Read more: How HR leaders should handle layoffs before the recession
Meanwhile, 56% of working Americans say they don’t feel financially prepared for a recession or don’t know how they would prepare for a recession. More than half (54%) would be willing to take a pay cut, even with inflation at its highest level in 40 years, to avoid being laid off in the event of a recession.
Over the past month, JPMorgan Chase & Co., the largest bank in the United States, and Coinbase, the nation’s largest cryptocurrency exchange, have both laid off hundreds of employees. Streaming giant Netflix followed suit, announcing its second round of cuts in two months. Two weeks ago, Tesla went even further by closing its San Mateo, Calif.-based factory, laying off hundreds of people in the process. As the housing, crypto and tech markets all face upheaval, more companies are expected to make drastic cuts in the coming months.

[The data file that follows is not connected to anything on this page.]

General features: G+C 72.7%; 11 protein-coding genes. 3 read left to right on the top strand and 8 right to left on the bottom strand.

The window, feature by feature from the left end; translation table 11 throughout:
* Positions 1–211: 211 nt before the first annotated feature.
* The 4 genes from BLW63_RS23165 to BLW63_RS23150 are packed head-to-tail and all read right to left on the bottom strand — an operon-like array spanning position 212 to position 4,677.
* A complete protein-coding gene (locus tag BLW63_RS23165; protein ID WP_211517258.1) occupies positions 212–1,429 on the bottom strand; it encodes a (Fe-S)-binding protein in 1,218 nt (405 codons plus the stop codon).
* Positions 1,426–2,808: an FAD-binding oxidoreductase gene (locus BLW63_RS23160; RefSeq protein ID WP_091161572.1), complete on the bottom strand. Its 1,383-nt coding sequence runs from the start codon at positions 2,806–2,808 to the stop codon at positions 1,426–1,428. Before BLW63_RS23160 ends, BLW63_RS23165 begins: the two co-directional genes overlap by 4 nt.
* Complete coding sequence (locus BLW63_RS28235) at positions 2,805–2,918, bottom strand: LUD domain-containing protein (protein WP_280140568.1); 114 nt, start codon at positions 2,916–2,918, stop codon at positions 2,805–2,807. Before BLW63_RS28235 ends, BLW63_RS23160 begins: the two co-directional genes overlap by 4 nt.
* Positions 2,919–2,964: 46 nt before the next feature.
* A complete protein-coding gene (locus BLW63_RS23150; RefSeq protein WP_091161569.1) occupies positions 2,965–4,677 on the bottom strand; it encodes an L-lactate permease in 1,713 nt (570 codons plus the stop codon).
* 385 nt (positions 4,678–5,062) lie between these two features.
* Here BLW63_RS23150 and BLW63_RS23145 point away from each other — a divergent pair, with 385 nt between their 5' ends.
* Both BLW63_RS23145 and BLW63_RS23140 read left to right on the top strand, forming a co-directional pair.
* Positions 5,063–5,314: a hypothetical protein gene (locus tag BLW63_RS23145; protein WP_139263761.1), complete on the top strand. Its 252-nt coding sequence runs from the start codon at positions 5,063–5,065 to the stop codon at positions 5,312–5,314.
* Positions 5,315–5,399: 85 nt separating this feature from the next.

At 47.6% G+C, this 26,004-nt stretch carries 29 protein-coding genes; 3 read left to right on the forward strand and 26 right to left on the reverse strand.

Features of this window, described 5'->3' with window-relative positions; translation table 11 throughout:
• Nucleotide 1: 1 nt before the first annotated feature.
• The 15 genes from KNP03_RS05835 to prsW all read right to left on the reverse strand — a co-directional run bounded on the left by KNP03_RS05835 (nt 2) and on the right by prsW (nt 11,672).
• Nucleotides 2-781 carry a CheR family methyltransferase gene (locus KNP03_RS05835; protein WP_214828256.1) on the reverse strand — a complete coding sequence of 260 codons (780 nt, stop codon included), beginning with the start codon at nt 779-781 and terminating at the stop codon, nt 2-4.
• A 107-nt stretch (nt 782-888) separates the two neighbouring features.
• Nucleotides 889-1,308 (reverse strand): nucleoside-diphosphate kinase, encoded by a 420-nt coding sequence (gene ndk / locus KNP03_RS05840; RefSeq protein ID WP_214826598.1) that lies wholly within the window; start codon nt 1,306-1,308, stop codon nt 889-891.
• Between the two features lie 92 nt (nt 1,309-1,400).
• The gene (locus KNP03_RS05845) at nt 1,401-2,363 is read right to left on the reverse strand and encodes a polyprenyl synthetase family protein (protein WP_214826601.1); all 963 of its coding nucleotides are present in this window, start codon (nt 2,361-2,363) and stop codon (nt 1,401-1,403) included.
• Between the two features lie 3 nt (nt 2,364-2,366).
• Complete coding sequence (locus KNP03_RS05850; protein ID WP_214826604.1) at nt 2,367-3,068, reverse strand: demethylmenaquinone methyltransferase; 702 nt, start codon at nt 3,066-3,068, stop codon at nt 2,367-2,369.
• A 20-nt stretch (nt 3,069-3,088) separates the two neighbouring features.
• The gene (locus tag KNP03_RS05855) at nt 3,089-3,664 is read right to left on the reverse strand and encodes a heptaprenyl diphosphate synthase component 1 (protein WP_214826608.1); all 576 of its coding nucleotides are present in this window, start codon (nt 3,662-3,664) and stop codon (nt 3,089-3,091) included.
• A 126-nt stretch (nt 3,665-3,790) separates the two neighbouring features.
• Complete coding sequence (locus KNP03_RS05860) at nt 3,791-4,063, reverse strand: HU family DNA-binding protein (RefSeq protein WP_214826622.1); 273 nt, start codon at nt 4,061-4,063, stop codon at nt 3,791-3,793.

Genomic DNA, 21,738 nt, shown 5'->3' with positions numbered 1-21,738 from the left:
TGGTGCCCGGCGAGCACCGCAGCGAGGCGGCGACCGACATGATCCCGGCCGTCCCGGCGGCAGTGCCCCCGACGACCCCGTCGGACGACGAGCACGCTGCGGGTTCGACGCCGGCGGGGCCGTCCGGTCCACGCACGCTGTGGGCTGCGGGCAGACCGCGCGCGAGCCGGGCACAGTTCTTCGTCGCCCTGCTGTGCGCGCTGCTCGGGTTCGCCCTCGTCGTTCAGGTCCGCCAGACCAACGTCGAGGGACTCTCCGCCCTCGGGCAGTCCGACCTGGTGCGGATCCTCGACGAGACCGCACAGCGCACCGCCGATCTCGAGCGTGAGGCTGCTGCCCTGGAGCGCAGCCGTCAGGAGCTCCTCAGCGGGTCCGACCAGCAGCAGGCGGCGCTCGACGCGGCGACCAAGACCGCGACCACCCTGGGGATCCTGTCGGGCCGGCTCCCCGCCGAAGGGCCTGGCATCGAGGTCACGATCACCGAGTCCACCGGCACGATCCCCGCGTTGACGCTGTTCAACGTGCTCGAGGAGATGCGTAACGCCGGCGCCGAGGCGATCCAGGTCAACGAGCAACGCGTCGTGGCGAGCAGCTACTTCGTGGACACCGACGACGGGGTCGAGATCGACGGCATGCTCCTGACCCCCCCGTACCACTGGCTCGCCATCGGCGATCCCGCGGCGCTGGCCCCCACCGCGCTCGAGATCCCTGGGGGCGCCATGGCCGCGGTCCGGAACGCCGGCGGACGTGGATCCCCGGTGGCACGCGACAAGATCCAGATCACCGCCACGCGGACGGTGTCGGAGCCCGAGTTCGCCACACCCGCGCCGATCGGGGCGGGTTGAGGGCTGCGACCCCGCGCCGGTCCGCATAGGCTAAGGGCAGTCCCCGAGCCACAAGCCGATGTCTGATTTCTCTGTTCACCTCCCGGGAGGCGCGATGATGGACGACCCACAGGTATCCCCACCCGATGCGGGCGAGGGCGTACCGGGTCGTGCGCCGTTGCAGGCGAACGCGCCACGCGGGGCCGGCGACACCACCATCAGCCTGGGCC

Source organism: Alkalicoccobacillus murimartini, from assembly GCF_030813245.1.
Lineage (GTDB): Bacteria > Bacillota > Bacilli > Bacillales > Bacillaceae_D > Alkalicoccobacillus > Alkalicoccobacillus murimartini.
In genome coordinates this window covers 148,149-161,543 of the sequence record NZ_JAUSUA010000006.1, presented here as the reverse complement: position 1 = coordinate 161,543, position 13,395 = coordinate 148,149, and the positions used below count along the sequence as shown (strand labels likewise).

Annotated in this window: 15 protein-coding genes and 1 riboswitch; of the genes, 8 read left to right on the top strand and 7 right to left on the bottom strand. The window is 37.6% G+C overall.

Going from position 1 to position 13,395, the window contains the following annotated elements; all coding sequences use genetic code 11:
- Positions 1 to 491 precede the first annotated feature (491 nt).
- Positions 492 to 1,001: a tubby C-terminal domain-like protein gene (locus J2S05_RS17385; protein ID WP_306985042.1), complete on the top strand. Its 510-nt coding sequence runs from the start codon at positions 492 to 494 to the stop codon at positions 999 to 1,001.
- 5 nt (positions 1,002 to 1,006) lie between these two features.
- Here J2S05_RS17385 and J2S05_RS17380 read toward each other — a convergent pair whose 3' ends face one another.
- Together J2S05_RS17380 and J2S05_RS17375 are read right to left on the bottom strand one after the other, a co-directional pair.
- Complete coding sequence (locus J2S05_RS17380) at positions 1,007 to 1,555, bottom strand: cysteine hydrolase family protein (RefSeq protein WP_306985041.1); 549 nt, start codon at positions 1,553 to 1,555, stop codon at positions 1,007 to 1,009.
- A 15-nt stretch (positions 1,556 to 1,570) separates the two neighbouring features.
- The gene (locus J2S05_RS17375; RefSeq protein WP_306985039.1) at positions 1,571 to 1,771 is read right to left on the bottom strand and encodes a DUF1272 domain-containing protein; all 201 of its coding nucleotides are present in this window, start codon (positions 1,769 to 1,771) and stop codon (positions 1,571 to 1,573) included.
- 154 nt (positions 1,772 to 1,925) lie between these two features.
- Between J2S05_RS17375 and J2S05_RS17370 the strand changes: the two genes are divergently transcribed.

“It is unfortunate that we are already seeing some companies turning to mass layoffs because I believe layoffs should be the absolute last resort,” said Bert Bean, CEO of Insight Global. “Instead, I encourage leaders to consider other solutions, such as developing a plan that avoids layoffs and helps you grow during a recession. Make your employee base perform this, because when you rebound from a recession, you will need your employees more than ever.
Of course, HR managers who weathered the global recession of 2008-2009 are in a better position to weather this potential storm. They’ve learned what works, and business leaders will look to them to take the helm. As for HR professionals who are about to enter uncharted territory, it will be a test of fire.